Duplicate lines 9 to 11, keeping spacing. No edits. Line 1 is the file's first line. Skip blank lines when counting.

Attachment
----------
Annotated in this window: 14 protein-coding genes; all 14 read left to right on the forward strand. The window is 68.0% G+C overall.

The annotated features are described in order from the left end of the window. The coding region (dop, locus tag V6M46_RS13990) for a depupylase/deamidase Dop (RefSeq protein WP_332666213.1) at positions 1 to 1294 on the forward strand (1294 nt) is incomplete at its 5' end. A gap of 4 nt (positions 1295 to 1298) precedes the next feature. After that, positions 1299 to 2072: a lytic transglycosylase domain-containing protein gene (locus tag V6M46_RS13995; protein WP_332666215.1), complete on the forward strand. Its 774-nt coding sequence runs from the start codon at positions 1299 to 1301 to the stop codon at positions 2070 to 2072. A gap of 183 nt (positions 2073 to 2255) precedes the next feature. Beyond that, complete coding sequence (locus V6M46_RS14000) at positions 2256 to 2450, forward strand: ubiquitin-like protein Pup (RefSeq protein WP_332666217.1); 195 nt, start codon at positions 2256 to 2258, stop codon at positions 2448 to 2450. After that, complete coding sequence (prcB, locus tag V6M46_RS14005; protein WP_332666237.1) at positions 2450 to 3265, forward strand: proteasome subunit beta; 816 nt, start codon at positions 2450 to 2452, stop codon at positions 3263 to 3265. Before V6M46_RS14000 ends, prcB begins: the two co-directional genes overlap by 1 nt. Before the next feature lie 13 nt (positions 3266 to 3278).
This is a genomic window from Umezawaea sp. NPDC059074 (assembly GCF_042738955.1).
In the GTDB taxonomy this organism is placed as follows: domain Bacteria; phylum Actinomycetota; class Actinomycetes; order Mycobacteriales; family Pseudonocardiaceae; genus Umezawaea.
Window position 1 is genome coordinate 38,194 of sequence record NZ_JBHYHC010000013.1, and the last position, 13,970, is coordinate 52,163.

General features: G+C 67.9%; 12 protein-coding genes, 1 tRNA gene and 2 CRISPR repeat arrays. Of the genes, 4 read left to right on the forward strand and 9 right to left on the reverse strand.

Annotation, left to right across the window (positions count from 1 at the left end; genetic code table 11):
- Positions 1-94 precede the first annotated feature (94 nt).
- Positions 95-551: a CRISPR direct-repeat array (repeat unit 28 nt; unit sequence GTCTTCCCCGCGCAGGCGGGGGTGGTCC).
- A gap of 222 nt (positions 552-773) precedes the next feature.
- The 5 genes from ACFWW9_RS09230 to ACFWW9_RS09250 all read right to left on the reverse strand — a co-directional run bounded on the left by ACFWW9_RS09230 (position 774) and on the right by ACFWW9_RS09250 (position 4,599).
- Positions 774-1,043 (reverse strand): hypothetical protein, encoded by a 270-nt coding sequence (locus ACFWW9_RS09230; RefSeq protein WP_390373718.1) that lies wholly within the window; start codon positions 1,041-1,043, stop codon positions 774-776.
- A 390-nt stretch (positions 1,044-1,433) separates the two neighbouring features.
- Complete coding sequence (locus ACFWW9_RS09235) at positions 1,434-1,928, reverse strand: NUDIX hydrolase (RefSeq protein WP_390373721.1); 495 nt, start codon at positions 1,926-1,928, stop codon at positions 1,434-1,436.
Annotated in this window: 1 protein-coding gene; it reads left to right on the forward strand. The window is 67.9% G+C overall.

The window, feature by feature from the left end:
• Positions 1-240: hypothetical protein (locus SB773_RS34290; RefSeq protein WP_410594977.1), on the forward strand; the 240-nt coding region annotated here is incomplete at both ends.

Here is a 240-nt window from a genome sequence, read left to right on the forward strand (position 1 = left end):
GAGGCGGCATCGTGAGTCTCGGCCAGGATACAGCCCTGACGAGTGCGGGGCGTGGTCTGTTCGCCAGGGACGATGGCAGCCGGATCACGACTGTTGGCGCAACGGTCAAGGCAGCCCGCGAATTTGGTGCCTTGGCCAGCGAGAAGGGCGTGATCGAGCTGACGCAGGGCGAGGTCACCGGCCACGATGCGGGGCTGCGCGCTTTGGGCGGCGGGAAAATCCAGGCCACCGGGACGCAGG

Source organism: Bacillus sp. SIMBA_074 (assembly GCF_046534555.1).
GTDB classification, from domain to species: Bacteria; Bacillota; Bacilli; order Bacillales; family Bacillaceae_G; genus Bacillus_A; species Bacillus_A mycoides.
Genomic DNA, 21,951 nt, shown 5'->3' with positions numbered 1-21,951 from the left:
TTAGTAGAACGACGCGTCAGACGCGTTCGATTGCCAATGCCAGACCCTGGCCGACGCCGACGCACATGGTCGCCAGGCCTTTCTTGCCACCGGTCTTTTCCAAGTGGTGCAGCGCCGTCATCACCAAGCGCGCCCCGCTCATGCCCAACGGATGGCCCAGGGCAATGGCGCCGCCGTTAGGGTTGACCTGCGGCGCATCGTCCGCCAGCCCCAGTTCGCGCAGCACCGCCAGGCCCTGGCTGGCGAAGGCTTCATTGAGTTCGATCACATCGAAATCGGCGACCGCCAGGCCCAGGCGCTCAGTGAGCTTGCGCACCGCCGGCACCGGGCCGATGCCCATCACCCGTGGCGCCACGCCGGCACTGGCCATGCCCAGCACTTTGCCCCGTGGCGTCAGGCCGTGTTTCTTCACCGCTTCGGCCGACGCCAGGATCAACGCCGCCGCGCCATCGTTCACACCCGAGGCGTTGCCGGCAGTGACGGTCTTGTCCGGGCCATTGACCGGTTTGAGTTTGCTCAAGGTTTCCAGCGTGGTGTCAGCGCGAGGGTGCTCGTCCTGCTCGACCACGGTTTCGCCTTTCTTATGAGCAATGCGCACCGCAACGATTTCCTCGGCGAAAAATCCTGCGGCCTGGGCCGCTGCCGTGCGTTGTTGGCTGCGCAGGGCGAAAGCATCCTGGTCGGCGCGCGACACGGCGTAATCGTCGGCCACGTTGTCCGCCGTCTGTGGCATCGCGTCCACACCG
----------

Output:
- Positions 95-551: a CRISPR direct-repeat array (repeat unit 28 nt; unit sequence GTCTTCCCCGCGCAGGCGGGGGTGGTCC).
- A gap of 222 nt (positions 552-773) precedes the next feature.
- The 5 genes from ACFWW9_RS09230 to ACFWW9_RS09250 all read right to left on the reverse strand — a co-directional run bounded on the left by ACFWW9_RS09230 (position 774) and on the right by ACFWW9_RS09250 (position 4,599).